TORONTO (Reuters) – Napoli captain Lorenzo Insigne has signed a pre-contract to join Toronto FC on a four-year deal after his contract with the Italian club expires in June, the Major League Soccer (MLS) side said on Saturday.
Insigne helped Italy to win the European Championship in July and his signing represents a coup for the MLS team after several European clubs were linked with the 30-year-old striker, who has 114 goals and 95 assists for Napoli in all competitions.
Toronto, MLS Cup winners in 2017 and runners-up in 2016 and 2019, are banking on Insigne to turn around a team coming off a miserable campaign during which they finished with the second-fewest points in the league.
“We want to be a champion and we know him being the captain of Napoli, what he brings to the table for us, and he will be the anchor for this team over the next four seasons on how we’re going to rebuild ourselves into a champion,” Toronto President Bill Manning told reporters in a video news conference.
Insigne will see out the season with his hometown club Napoli, who are third in Serie A after 20 games — six points behind leaders Inter Milan but having played a game more.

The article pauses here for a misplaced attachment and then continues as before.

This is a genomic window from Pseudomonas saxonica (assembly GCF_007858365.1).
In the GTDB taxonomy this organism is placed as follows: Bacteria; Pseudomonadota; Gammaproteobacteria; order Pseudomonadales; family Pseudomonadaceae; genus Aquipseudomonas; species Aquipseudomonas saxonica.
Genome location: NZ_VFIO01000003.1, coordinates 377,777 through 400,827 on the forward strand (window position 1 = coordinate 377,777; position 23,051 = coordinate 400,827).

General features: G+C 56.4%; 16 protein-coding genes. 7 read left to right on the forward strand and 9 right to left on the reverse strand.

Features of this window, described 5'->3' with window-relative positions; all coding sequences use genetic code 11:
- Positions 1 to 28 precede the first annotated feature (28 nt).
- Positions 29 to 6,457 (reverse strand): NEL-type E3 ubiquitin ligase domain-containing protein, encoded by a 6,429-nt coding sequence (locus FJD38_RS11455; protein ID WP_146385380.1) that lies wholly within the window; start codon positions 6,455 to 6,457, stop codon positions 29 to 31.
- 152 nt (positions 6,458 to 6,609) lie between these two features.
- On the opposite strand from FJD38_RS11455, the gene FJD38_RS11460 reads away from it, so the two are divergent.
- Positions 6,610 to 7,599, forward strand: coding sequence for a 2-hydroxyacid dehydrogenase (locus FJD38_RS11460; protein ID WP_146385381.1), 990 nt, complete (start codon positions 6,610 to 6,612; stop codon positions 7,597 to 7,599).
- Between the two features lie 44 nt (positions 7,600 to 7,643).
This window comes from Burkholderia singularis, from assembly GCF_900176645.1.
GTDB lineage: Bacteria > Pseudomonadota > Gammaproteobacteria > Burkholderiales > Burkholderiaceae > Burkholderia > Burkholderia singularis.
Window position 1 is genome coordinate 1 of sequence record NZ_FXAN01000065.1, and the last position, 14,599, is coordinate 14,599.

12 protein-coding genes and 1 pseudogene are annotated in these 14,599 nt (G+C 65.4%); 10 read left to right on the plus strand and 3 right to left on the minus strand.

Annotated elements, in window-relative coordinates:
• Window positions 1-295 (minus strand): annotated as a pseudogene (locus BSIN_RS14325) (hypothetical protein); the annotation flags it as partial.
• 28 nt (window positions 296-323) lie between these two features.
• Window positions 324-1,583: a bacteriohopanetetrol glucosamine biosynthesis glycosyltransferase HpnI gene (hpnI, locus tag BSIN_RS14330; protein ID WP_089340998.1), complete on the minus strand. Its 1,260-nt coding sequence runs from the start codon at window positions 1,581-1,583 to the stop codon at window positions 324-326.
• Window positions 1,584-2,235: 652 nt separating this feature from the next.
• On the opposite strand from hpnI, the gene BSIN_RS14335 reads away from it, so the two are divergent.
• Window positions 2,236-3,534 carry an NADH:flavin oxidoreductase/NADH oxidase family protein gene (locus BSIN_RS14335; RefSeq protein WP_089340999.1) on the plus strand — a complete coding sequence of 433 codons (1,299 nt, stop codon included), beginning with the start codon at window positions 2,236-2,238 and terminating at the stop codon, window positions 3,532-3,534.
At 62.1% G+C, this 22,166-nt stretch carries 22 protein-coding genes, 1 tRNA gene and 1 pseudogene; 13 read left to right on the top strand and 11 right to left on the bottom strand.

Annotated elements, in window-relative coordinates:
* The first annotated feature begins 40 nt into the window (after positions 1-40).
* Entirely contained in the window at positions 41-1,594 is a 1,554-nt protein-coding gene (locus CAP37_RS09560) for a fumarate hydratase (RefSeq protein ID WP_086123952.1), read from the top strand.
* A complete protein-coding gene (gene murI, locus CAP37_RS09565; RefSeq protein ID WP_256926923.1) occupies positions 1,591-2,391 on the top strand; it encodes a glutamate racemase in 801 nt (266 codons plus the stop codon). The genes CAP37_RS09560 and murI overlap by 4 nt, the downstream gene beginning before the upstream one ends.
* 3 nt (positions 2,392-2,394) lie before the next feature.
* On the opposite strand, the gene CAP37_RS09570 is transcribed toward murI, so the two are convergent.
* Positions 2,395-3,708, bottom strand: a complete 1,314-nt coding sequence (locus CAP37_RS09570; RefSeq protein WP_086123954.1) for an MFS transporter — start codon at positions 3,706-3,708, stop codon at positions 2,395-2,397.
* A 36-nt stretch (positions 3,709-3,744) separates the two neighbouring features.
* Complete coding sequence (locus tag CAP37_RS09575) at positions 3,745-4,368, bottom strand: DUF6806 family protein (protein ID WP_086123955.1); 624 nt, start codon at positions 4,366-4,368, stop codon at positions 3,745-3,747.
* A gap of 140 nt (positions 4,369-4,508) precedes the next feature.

The diminutive forward will be added to the Toronto roster as a “designated player” — whose wages are not bound by the salary cap. Insigne is reportedly set to earn $12 million per season.
MLS teams can sign up to three designated players and Toronto’s quota is already filled by Alejandro Pozuelo, Jozy Altidore and Yeferson Soteldo.
The rule allowed MLS teams to sign several European stars such as David Beckham, Thierry Henry, Zlatan Ibrahimovic and Wayne Rooney in the past.
While most Europeans joining the MLS have done so towards the end of their careers, Insigne’s move is reminiscent of former Italy international Sebastian Giovinco’s move to Toronto in 2015 at 28, which made him the highest-paid Italian footballer in the world.
The midfielder made a name for himself in the MLS, bagging the Golden Boot, MVP and Newcomer of the Year awards before guiding Toronto to the MLS Cup in 2017. He also averaged 20 goals a season during his four-year stint.
Manning called Insigne, who will easily be one of the most prominent players in MLS when he arrives, a transformational signing for not only Toronto but the entire league.
“This is a player in the prime of his career who just came off wining the European Championship… and has continued this year to play at a very high level,” said Manning.
“We’ve had a lot of famous players and amazing players come into this league but a player with his credentials and of his calibre in the prime of his career I’m not sure we’ve seen yet.”
(Reporting by Rohith Nair and Manasi Pathak in Bengaluru and Frank Pingue in Toronto; Editing by Ken Ferris and Clare Fallon)